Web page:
It is rarely explained that the ubiquitous estimate at completion (EAC) assumes a linear cumulative labor curve. This is an example of Koskela and Howell's (2002) criticisms that project management is a "narrow" theory (i.e., it is linear) and that it is "implicit" (i.e., the linearity is rarely acknowledged). We address these issues by proposing a theory that begins with the explicit assumption that activities are related by sequential dependencies, which is the traditional assumption in the project network diagram. By adding a few reasonable assumptions, what emerges is a practically useful relation between the project's network structure and the labor rate profile, which becomes a fundamental project observable, a term we use in the formal scientific sense. The integration of the labor rate results in a familiar S-shaped curve, which provides a much more realistic project management model. We show how to characterize the parameters of the S-curve labor profile in terms of the cost and schedule. We validate the predictions of our theoretical model against a real-world project, and the agreement between theory and practice provides preliminary empirical validation of the theory and shows that it is possible to create a theory of project management that has immediate practical benefits. Finally, we explore some of the implications of the theory.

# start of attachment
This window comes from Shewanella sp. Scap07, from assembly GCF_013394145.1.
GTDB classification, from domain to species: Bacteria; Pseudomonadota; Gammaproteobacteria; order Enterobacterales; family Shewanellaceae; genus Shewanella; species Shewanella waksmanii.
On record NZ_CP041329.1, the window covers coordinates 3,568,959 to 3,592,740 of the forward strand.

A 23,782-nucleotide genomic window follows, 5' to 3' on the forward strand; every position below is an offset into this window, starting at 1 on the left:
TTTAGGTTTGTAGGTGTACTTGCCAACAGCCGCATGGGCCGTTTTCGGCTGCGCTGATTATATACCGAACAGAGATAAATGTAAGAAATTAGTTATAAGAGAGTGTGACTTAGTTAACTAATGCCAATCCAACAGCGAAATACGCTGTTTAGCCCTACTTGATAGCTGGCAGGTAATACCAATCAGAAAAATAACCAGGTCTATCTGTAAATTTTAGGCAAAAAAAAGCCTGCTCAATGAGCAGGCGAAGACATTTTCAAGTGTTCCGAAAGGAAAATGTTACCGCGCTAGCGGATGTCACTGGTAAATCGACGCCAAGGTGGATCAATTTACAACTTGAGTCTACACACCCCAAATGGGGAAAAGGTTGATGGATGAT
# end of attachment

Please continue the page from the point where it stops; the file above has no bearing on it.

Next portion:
**Keywords: **project management theory; S-curves; labor profiles; cost and schedule prediction.

**1 Introduction**

The definition of a project explicitly includes the idea that each one is unique, and yet concepts such as the critical path method (CPM) and earned value management (EVM) are claimed to have universal applicability. There is thus an unstated assumption that there exists some sort of common, underlying theory so that CPM and EVM have legitimate, universal applicability. As Koskela & Howell (2002) observe, however, if there is such a theory, it is "implicit and narrow"(p. 293).

The estimate at completion (EAC) is a good example: EAC is ubiquitous in the literature but that it assumes a cumulative labor cost profile that is linear over time is rarely explained. This is a good example, therefore, of the Koskela & Howell (2002) criticism: Project management is a narrow theory (only linear), and it is implicit because the assumptions, such as linearity, are rarely explicitly acknowledged.